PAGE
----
In a visit full of symbolism ahead of the 2019 Lok Sabha election, Prime Minister Narendra Modi is, on Thursday, scheduled to pay tribute to 15th century mystic poet Kabir at his final resting place in Sant Kabir Nagar on his 500th death anniversary.
Mr. Modi will offer floral tributes at the Sant Kabir ‘samadhi’ in Maghar and also offer a ceremonial ‘chadar’ at the mazaar (shrine) built there in the name of the poet who is revered across communities.
The PM will also address a public meeting after participating in a cultural programme.
Maghar, in Sant Kabir Nagar district, is located barely 30 km from the major Purvanchal centre of Gorakhpur, which is also the political turf of the current Chief Minister of Uttar Pradesh Yogi Adityanath.
Mr. Modi’s itinerary also involves a visit to the “Sadhana” cave of Sant Kabir.
In Maghar, Mr. Modi will unveil a plaque to mark the laying of the foundation stone of the Sant Kabir Academy, which will highlight the poet-saint’s teachings and thoughts, the PMO said in a statement.
The Uttar Pradesh government has alloted a budget of ₹2.5 crore for the Sant Kabir Academy.
On Wednesday, the State cabinet approved the memorandum of association required for executing the project under the Society Registration Act 1860.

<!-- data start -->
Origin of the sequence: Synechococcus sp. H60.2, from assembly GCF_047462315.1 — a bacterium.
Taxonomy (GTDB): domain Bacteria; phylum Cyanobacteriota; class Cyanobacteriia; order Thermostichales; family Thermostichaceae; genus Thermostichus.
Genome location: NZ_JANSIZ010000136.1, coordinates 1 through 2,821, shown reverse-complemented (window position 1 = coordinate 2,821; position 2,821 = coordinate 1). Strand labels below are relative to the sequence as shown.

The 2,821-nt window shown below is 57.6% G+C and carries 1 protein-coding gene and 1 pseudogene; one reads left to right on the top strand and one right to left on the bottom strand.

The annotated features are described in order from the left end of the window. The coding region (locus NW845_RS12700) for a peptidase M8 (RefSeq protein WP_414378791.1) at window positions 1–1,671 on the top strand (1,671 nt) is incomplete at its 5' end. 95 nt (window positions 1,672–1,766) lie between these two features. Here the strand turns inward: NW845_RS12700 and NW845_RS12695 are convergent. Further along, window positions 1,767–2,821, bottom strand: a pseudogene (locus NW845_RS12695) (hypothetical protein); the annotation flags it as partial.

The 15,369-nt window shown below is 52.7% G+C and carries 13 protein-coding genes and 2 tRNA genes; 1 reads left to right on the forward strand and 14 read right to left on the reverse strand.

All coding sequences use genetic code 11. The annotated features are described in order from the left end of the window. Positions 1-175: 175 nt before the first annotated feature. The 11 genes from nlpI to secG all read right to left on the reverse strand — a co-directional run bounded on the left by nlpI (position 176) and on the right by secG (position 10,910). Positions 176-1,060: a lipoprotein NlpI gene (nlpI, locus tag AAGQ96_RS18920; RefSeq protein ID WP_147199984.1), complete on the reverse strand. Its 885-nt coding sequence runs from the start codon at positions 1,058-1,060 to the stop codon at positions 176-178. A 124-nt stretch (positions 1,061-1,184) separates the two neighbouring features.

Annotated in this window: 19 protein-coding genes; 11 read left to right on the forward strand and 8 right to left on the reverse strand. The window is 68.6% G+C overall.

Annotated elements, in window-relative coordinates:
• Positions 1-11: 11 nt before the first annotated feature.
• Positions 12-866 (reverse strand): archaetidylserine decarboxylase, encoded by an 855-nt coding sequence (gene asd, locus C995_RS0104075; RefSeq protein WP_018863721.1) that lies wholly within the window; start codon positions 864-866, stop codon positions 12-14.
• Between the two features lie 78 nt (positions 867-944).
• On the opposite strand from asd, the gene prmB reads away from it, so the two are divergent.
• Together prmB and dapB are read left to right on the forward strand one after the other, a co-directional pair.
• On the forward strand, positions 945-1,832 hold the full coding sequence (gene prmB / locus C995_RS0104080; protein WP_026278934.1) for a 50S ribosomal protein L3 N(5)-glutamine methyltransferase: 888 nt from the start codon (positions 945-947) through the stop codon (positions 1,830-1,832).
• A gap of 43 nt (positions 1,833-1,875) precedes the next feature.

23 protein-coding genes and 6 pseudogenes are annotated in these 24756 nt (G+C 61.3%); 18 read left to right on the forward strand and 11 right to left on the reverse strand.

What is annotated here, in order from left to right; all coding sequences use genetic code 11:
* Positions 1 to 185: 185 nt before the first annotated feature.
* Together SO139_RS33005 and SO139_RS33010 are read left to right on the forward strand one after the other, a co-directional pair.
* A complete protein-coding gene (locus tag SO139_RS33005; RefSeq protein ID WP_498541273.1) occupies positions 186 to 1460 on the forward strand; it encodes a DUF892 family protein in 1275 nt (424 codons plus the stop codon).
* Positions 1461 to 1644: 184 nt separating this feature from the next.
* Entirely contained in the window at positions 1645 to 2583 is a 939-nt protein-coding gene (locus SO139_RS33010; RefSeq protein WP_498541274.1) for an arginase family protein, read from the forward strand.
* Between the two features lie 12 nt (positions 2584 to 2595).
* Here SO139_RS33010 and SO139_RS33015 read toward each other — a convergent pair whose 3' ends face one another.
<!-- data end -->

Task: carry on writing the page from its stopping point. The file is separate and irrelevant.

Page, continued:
The Sant Kabir Academy is coming up to provide international-level research, publications and presentations on the life and “darshan” of the poet, the state government said.
A Sant Kabir Library will also come up, storing all creative works of Kabir, research references and publications related to him.
Mr. Adityanath, who himself oversaw the preparation for the event, said the world today needs to remember the message of “friendship, equality, peace and cordiality,” given by Kabir 500 years ago.
Meanwhile, a flutter was created after footage by television channels showed him refusing to wear a ceremonial Muslim cap at the shrine of Kabir.
According to the district website of Sant Kabir Nagar, named after the poet, he died in Maghar in 1518.
“He [Kabir] was loved equally by Muslims and Hindus, and on his death both a mazaar (tomb) and samadhi were built by the Muslims and Hindus respectively…Kabir chose Maghar above Kashi because as an enlightened soul he wanted to dispel the myth that anyone breathing his last in Maghar is born a donkey in his next life,” said the district website.
An annual festival is held at the site each year on January 14 coinciding with Makar Sankranti.
The official portal of the UP tourism department also adds that “it is said that when Saint Kabir died there was a confusion if he should receive a Muslim burial or a Hindu cremation because his religion was not known.”
Legend has it that the body of the great saint disappeared leaving behind a heap of flowers which were divided among people from both the communities. The Hindus cremated them and built a temple over it and right next to it the Muslims buried those flowers and built a Maqbara, the tourism department said.